Ignoring the bullshit

ŠĒ• Andrew Sullivan

Dan Savage, creator of the It Gets Better Project, was invited to speak as a keynote speaker at NSPA/ JEA’s annual High School Journalism convention, Journalism on the Edge.

During a speech at a high school journalism convention, Dan Savage attacked anti-gay Biblical literalism, which caused some Christian students to walk out.

Perhaps they should have stayed. As Dan Savage explains after the predictable outrage ensued:

I was not attacking the faith in which I was raised. I was attacking the argument that gay people must be discriminated against‚ÄĒand anti-bullying programs that address anti-gay bullying should be blocked (or exceptions should be made for bullying “motivated by faith”)‚ÄĒbecause it says¬†right there¬†in the Bible that being gay is wrong. Yet the same people who make that claim choose to ignore what the Bible has to say about a great deal else.¬†I did not attack¬†Christianity. I attacked¬†hypocrisy.¬†My remarks can only be read as an attack on all Christians if you believe that all Christians are hypocrites. Which I don’t believe.

  • Sarrs

    Why can’t people just live and let live? You want to be gay? Good for you. You want to go to church? Good for you. Don’t tell me what to do and I won’t tell you what to do.

    • Kiwidon

      Absolutely agree! 

    • Neil

      ¬†Will never happen in this country – we’re too much of a busy body nation….

  • St_Hubbins

    Savage sure seems like a lovely guy based on what’s shown in this foul video:

    http://www.breitbart.com/Breitbart-TV/2012/04/29/Dan-Savage-Bully

    Obviously those stupid Christians took him out of context or something!

    • http://nzconservative.blogspot.com Lucia Maria

       Wow, that guy is something else.  I had to stop listening, it was too disgusting.

    • Isumbras

      Jim Goad rips him a new one online present issue at TakiMag also

      • St_Hubbins

        Thanks Isumbras – haven’t visited TakiMag for a while. Will check it out. Cheers.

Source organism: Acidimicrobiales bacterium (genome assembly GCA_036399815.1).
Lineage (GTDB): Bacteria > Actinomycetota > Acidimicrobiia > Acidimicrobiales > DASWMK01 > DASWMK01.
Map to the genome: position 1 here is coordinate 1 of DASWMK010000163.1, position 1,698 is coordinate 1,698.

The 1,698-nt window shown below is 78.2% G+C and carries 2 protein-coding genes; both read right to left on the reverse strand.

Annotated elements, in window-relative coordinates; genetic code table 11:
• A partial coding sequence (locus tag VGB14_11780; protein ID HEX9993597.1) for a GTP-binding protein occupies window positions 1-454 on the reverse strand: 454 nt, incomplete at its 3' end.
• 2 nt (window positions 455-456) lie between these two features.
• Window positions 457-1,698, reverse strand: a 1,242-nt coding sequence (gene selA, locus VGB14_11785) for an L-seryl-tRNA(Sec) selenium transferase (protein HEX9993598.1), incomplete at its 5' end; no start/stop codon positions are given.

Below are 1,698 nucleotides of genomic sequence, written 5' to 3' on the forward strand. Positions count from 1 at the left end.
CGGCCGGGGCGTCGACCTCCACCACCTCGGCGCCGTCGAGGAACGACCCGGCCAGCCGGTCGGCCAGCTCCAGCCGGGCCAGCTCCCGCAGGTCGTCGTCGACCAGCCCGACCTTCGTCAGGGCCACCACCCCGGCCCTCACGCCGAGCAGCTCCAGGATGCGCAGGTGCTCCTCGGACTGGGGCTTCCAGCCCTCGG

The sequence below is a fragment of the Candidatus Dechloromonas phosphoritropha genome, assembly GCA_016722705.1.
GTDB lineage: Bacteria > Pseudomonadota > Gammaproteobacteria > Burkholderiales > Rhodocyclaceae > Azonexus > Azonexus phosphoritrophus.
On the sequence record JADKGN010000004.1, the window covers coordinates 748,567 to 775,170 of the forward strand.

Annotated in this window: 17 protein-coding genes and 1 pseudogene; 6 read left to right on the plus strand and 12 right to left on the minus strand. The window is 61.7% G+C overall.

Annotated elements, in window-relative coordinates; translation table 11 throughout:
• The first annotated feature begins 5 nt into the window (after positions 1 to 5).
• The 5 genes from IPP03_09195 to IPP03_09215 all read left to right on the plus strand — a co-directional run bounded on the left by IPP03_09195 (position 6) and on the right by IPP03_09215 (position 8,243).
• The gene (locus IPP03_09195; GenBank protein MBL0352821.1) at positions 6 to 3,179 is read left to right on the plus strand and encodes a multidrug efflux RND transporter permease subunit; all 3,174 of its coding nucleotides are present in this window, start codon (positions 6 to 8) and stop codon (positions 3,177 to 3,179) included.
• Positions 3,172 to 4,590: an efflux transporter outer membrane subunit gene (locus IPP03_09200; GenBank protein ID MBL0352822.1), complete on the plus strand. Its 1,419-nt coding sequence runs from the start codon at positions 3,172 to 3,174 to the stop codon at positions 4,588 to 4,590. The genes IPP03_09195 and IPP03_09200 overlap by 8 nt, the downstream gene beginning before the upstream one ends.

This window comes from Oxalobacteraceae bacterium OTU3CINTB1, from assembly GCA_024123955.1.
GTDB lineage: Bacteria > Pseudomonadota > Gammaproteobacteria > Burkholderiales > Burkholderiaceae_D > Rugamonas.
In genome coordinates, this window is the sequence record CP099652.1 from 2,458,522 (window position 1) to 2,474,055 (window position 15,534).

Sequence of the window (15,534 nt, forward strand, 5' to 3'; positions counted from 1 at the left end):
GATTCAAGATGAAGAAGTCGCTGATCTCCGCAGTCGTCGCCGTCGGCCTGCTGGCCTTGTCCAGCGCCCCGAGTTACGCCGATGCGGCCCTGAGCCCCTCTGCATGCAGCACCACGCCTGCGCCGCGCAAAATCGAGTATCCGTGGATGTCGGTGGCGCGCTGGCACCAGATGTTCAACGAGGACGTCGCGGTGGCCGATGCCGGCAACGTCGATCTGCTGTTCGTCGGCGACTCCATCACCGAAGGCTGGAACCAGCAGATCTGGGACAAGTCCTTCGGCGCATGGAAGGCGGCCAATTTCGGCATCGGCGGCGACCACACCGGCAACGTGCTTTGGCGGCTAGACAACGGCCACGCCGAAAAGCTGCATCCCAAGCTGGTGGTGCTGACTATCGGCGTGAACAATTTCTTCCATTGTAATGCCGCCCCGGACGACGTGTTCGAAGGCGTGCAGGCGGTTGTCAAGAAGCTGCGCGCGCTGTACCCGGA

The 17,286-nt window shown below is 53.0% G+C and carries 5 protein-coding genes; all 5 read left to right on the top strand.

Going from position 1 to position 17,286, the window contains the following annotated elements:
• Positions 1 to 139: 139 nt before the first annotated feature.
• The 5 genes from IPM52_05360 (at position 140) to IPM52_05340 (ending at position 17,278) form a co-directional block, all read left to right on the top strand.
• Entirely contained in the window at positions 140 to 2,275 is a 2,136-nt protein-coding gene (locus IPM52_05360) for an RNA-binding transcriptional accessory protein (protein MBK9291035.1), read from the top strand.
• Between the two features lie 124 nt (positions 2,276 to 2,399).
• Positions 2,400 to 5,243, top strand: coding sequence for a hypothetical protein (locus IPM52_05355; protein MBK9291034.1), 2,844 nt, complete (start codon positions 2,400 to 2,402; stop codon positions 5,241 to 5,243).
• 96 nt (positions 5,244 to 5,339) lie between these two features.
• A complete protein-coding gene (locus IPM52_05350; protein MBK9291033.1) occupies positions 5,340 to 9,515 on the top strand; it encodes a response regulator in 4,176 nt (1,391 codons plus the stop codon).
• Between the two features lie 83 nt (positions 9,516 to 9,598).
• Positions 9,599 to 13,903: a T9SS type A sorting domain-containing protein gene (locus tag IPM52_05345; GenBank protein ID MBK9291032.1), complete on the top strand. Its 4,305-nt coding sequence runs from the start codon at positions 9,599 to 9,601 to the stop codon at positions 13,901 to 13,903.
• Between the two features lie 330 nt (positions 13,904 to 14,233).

• Kosh103

    There are too many so called christians who are closed minded and use the Bible for hate as opposed to its true reason for being.

    Anyone who refuses to even listen to the whole message before attacking is just a fool.

    • Cato

      There are also too many people who are clearly ignorant of the repository of 6,000 years of carefully developed moral philosophy. As¬†C.S.¬†Lewis noted – “God is love” is hardly the same statement as “Love is God”.

    • accounting101

      Normally I get riled up at everything you say Kosh103, but this time you are entirely correct!

    • Pukakidon

       Kosh get back to teaching.  I am not paying you to be skiving off on the internet!

      • Neil

        ¬†Looking at the timing of his post I suspect it was his/her lunch break….

  • Cato

    See here for a different take from parties not as invested in the matter as Andrew Sullivan and Dan Savage himself. I know this blog is pro-gay marriage but it does seem that the otherwise very sound Mr Oil is adopting the language of the left Рand the bad habits of the MSM Рwhen it comes to the matter matter .

    Dan Savage is hardly the kind of person you want representing the argument for gay marriage.

  • http://nzconservative.blogspot.com Lucia Maria

    Rules aren’t ignored from the Bible.¬† Christians who know and understand the Bible know why we don’t stone women on their wedding nights if they are not virgins.¬† Dan Savage doesn’t know why, therefore he assumes this rule is being ignored just because people don’t want to follow it.¬† He then reasons, if not this rule, then why not the rules on homosexuality?¬† So he tells his audience that the Bible got it wrong.¬† However, the Bible didn’t get it wrong – we get it wrong when we decide to ignore what should not be ignored.

    • Cato

      I keep coming back to the Eagleton quote – “Imagine someone holding forth on biology whose only knowledge of the subject is the Book of British Birds”.

      • http://nzconservative.blogspot.com Lucia Maria

        Doesn’t seem to stop them, though.¬† And they act as if we haven’t heard the same old argument again and again and again to the point where what they are going to say next is entirely predictable.¬† Probably why those kids walked out, they didn’t want to listen to it.¬† I don’t blame them.